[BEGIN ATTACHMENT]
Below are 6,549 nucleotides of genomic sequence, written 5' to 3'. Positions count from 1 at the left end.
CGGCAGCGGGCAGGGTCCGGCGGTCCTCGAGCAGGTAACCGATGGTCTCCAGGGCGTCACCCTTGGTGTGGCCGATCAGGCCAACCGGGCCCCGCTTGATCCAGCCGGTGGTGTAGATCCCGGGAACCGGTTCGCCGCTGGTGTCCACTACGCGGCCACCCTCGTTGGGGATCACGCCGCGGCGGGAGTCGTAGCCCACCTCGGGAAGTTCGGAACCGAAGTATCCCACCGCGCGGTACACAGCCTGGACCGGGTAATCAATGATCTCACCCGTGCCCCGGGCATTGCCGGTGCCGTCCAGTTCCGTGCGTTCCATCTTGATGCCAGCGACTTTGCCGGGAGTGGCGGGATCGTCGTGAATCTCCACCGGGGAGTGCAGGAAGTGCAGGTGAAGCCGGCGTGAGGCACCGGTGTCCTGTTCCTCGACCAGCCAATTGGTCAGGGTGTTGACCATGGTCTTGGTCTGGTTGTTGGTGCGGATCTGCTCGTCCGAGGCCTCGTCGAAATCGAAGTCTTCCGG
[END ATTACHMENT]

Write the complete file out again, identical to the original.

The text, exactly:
Below are 6,549 nucleotides of genomic sequence, written 5' to 3'. Positions count from 1 at the left end.
CGGCAGCGGGCAGGGTCCGGCGGTCCTCGAGCAGGTAACCGATGGTCTCCAGGGCGTCACCCTTGGTGTGGCCGATCAGGCCAACCGGGCCCCGCTTGATCCAGCCGGTGGTGTAGATCCCGGGAACCGGTTCGCCGCTGGTGTCCACTACGCGGCCACCCTCGTTGGGGATCACGCCGCGGCGGGAGTCGTAGCCCACCTCGGGAAGTTCGGAACCGAAGTATCCCACCGCGCGGTACACAGCCTGGACCGGGTAATCAATGATCTCACCCGTGCCCCGGGCATTGCCGGTGCCGTCCAGTTCCGTGCGTTCCATCTTGATGCCAGCGACTTTGCCGGGAGTGGCGGGATCGTCGTGAATCTCCACCGGGGAGTGCAGGAAGTGCAGGTGAAGCCGGCGTGAGGCACCGGTGTCCTGTTCCTCGACCAGCCAATTGGTCAGGGTGTTGACCATGGTCTTGGTCTGGTTGTTGGTGCGGATCTGCTCGTCCGAGGCCTCGTCGAAATCGAAGTCTTCCGG